Also, Traxon Technologies says that its Mesh RGB (Fig. 5) is the first truly all-purpose component that allows the installation of LED screens in any space. Available in three different versions, each Mesh module comprises eight interfacing grid units, linked with vertical fixed dot strings. This gives it the flexibility to contour to the most unusual surfaces. Each grid unit measures 31.25 cm by 25 cm by 1.65 m with a pixel pitch of 6.25 cm.

In addition to allowing for screens in any size with less front-to-back space than comparable LED screens, the Mesh RGB addresses the blurring of boundaries between lighting and video. It accepts virtually any lighting or digital video input signal through its data box controlled via DMX, e:pix, or video input. Each module also featrues 160 individually controllable pixels.


The new messiah of utility brokers, the Smart Grid, is a conundrum of allegedly power-saving and money-saving technologies wrapped into the power-delivery apparatus. What, if anything, are lighting OEMs doing to embrace this emerging topology in terms of compliance and compatibility?

“LED lighting is digital. Adapting and conforming to the intelligent control systems is relatively easy. The SSL advantage is the ability of an LED lighting system to incorporate ‘smart’ controls into its fixtures, i.e., dimming, proximity sensing, power saving, etc.,” says Goldsmith of Future Lighting. “However, we must also be cautious of where intelligence is built in and recognize where it is ‘needed’ versus ‘wanted.’ Looking at the big picture, a fixture has to be commercially viable. Just because the technology exists does not mean it needs to be designed into everything.”

“LED lighting is the most efficient lighting option when it comes to using renewable energy sources like wind, solar, or biofuels,” says Papanier. “Most LED fixtures can be designed to run off the lower-power grid sources like 12-, 24-, or 48-V dc systems. No step-down energy wasting converters or inverters are needed.”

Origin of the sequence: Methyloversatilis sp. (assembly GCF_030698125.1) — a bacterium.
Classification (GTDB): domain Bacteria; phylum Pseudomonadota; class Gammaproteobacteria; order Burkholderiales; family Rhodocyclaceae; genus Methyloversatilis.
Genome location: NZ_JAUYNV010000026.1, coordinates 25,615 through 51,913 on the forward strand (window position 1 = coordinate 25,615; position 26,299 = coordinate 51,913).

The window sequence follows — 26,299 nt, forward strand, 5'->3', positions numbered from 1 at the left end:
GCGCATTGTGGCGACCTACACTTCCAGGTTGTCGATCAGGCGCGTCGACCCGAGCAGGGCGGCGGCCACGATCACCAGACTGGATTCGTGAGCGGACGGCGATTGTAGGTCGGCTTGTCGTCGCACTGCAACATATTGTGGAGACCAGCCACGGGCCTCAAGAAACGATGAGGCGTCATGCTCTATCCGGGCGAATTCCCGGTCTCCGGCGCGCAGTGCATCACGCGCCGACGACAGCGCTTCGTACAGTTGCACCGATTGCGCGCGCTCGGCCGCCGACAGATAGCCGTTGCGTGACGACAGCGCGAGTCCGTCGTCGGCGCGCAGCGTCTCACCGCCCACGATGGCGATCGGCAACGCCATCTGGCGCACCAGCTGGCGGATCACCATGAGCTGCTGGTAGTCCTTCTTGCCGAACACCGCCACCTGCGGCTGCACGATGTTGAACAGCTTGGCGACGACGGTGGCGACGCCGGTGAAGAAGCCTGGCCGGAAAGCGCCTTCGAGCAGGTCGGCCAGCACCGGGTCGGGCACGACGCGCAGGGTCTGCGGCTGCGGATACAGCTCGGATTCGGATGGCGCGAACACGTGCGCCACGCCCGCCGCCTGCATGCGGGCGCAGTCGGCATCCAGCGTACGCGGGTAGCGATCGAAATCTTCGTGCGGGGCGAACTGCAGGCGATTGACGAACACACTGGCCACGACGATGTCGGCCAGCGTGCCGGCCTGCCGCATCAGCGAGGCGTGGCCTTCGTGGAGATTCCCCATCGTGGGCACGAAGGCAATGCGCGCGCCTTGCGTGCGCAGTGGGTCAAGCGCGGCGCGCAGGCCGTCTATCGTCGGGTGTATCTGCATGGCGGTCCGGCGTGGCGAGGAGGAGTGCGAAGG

“Solid-state lighting represents a shift from analog to digital, and along with that comes systems and controls. Systems and controls are as much a part of the new lighting paradigm as LEDs are,” says Landau. “There is certainly much to be done in terms of compatibility and standards, and it’s clear that the industry is moving forward along many fronts. It’s reasonable to expect that the market will see the solar, software, and computer/electronics industries making significant moves into the lighting segment.”


One of the major selling points for SSL is that it is more efficient and will save money for consumers and commercial users alike. Okay, imagine that we all go out and replace our incandescents and CF bulbs and start to see some savings in the monthly electric bill. Then, the utility providers will start crying poor and jack up their rates, erasing those savings. Consumers and businesses would incur costs in upgrades, and they essentially would have no recourse for them. What, if anything, can the lighting OEMs do to protect their customers’ objectives and investments in this situation?

“The money savings holds true even as the cost of service from the utilities increases,” says Shriver of Global Lighting. “If you choose not to utilize the higher-efficiency devices, then you will be using more power. So as the cost increases, you will see an increase in your monthly bill. Businesses that have not incurred the costs in upgrades will be paying even more than those that have upgraded to more efficient devices. The delta remains the same.”

“We have seen this happen in California in the past,” says Papanier. “A few years ago when we had statewide rolling blackouts, a push was made to save energy. Residents responded and saved too much energy and the power companies claimed they were losing money and requested and got their rate hike. We need to put in place legislation that protects the consumer against rate hikes because of energy-saving measures. The utilities need to cut costs before requesting rate hikes.”

“This question may not adequately address what some governments will have to do to be sure utilities act in the best interest of their customers and hold rates,” says Picini. “With a more modular LED subsystem approach, this may actually enable new business and finance models for the utility industry. With a module you could imagine, just as with a digital cable TV box, the utility company could lease the LED module, charging for its use, and create new ways to gain revenue through better monitoring of electricity used for lighting.”

“Ultimately, the savings realized through the implementation of solid-state lighting solutions come from many sources. In addition to saving energy, which should result in lower bills, there are also savings realized from maintenance reductions that can be particularly significant in commercial enterprises and may eclipse the savings from energy reduction,” says Landau.

“Additionally, although not direct end-user savings, SSL implementation will reduce the need to build additional power plants, reduce the total energy used to create, distribute, and dispose of lighting equipment (due to longer life), and reduce the usage of mercury in lighting solutions,” Landau adds. “Together, these represent significant social, environmental, and economic benefits.”